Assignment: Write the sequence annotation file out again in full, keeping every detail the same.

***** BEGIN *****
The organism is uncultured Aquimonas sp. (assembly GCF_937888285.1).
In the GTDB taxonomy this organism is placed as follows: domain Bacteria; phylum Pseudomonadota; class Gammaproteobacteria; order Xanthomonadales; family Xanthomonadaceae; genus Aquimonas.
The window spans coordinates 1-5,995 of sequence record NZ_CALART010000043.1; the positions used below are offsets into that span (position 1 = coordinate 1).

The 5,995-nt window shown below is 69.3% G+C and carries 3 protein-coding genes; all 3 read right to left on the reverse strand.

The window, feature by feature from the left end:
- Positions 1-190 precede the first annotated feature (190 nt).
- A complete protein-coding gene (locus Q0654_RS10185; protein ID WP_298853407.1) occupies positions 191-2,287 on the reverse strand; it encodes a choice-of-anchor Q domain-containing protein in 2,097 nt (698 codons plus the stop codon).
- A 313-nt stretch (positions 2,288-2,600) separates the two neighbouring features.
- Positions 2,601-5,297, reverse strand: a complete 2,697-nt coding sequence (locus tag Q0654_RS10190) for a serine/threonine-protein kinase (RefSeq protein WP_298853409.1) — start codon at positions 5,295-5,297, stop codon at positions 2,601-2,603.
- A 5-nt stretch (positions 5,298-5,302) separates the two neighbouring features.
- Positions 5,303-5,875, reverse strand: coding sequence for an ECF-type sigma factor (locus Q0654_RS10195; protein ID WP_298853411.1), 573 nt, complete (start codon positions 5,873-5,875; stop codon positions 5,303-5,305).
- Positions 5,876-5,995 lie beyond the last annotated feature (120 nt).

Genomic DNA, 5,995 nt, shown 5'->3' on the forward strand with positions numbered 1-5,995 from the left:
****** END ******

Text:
The organism is uncultured Aquimonas sp. (assembly GCF_937888285.1).
In the GTDB taxonomy this organism is placed as follows: domain Bacteria; phylum Pseudomonadota; class Gammaproteobacteria; order Xanthomonadales; family Xanthomonadaceae; genus Aquimonas.
The window spans coordinates 1-5,995 of sequence record NZ_CALART010000043.1; the positions used below are offsets into that span (position 1 = coordinate 1).

The 5,995-nt window shown below is 69.3% G+C and carries 3 protein-coding genes; all 3 read right to left on the reverse strand.

The window, feature by feature from the left end:
- Positions 1-190 precede the first annotated feature (190 nt).
- A complete protein-coding gene (locus Q0654_RS10185; protein ID WP_298853407.1) occupies positions 191-2,287 on the reverse strand; it encodes a choice-of-anchor Q domain-containing protein in 2,097 nt (698 codons plus the stop codon).
- A 313-nt stretch (positions 2,288-2,600) separates the two neighbouring features.
- Positions 2,601-5,297, reverse strand: a complete 2,697-nt coding sequence (locus tag Q0654_RS10190) for a serine/threonine-protein kinase (RefSeq protein WP_298853409.1) — start codon at positions 5,295-5,297, stop codon at positions 2,601-2,603.
- A 5-nt stretch (positions 5,298-5,302) separates the two neighbouring features.
- Positions 5,303-5,875, reverse strand: coding sequence for an ECF-type sigma factor (locus Q0654_RS10195; protein ID WP_298853411.1), 573 nt, complete (start codon positions 5,873-5,875; stop codon positions 5,303-5,305).
- Positions 5,876-5,995 lie beyond the last annotated feature (120 nt).

Genomic DNA, 5,995 nt, shown 5'->3' on the forward strand with positions numbered 1-5,995 from the left: